I’m not a person who receives a lot of snail mail. Snail mail, for the uninitiated, is just standard(non-electronic) mail. In my case, I receive snail mail through the United States Postal Service (USPS). It is always a let down going to my apartment mailbox and discovering there is nothing there. I think there should be a way — in the age of modern wireless communications — that the USPS could alert somebody when there is actually mail in their mailbox. It would almost be the equivalent of your favorite instant messenger program popping up and saying, “You’ve got mail!”
Ok, I know you’re probably thinking that I’m just a lazy bum and you’re probably right. However, I’d rather go to my mailbox knowing I have mail rather than guessing I have mail. Also, think of those in rural areas that live miles from their mailbox or those who have post office boxes.
Do I have you intrigued yet? Good. If I were the almighty postal service, here’s how I would implement my idea:
Barcode the Mailbox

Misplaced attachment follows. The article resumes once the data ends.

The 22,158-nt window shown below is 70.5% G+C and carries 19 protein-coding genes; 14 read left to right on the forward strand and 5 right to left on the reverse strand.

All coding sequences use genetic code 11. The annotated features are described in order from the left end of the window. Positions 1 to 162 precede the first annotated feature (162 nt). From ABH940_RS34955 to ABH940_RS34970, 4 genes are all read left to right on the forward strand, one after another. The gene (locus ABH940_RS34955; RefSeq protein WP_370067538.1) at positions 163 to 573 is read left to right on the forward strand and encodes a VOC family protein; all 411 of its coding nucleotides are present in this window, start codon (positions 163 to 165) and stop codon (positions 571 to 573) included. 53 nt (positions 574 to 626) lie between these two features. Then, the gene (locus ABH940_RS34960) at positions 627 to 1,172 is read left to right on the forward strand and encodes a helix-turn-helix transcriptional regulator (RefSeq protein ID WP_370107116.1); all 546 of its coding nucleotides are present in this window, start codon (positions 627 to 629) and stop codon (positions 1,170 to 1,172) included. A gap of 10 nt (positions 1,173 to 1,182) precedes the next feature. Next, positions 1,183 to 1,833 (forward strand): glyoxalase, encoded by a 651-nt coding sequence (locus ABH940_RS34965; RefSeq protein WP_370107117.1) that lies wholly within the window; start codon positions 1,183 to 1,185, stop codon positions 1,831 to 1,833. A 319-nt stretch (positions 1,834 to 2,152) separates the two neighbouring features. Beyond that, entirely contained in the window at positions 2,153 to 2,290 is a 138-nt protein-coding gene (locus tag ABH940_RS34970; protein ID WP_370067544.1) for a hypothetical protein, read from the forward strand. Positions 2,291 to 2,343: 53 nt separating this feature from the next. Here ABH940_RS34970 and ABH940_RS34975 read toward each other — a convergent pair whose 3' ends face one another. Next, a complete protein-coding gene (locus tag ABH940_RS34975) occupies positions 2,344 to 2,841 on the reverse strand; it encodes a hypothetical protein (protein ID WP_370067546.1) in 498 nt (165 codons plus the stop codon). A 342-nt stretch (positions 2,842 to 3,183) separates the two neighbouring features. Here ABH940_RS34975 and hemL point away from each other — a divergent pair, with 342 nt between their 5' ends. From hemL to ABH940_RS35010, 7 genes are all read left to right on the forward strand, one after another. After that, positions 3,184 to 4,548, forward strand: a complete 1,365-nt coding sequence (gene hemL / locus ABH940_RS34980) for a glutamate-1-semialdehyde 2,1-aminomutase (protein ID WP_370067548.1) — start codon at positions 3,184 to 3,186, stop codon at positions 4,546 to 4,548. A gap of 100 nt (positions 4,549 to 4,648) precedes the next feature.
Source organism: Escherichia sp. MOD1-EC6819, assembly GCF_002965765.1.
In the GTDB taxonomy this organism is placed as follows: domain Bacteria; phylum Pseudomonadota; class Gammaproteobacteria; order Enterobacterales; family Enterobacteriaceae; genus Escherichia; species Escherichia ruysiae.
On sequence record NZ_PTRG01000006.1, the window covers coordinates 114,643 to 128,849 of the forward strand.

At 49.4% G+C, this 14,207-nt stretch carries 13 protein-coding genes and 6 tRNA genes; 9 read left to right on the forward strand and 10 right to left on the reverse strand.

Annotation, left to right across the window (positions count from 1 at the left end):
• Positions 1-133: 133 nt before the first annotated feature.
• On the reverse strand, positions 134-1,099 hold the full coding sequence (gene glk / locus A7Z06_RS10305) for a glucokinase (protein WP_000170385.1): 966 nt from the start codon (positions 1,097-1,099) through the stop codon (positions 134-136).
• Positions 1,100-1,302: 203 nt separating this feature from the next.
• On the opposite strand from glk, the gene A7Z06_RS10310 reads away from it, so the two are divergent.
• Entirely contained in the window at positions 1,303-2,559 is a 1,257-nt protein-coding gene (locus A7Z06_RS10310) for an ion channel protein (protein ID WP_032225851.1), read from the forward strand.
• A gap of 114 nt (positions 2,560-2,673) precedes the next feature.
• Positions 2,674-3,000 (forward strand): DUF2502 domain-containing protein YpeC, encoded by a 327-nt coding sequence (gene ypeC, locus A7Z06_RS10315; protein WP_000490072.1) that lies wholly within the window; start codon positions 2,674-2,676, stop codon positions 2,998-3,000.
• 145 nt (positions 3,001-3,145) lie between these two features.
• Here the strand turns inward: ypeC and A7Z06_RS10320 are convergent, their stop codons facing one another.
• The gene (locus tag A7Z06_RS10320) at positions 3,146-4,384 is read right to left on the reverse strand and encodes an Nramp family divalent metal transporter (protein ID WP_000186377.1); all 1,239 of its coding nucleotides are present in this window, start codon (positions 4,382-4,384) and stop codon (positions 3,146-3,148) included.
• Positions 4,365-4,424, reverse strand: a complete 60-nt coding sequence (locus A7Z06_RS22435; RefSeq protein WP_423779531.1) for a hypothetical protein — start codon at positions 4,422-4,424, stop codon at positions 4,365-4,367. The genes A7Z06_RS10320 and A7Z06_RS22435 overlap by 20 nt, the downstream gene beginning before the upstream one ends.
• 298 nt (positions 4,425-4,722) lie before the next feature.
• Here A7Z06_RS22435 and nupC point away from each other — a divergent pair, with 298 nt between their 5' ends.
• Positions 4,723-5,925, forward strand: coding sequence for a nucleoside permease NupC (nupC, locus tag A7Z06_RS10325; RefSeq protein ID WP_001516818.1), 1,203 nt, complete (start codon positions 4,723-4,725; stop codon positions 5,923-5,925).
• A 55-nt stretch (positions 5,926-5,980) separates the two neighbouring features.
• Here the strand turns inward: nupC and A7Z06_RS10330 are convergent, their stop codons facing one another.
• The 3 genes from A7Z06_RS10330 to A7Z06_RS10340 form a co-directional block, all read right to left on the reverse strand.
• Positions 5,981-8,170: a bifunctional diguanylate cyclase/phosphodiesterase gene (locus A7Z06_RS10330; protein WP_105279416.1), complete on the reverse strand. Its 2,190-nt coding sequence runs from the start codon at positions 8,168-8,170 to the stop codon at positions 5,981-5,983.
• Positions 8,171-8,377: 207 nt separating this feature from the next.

Some kind of barcode would be fixated inside the mailbox. The barcode would be necessary for the postal worker to scan the mailbox every time the worker is putting new mail into the mailbox. Obviously, the postal worker would need some type of barcode scanner.
Alert the User
The barcode scanner would theoretically work like a cell phone with text messaging capabilities. Once the barcode is scanned, a customer’s data is looked up. The data could be stored on board the unit or retrieved wirelessly from a secure postal website. Depending on the customer’s preference, the customer will either be e-mailed or text messaged immediately upon the barcode being scanned.
Charge the User
This would be an opt-in service for the user. I personally would find great value in being informed whenever I received new mail at my physical mailbox. I have to drive somewhat out of my way to get to my mailbox and it’s a waste of time to check an empty mail box. I’m not sure how much the postal service would charge a month for this service, but I would be willing to pay about $5 dollars a month for something like this. If enough people did it, this could be a cash cow for the postal service.
So what do you think? Good idea? Bad idea? Please leave a comment.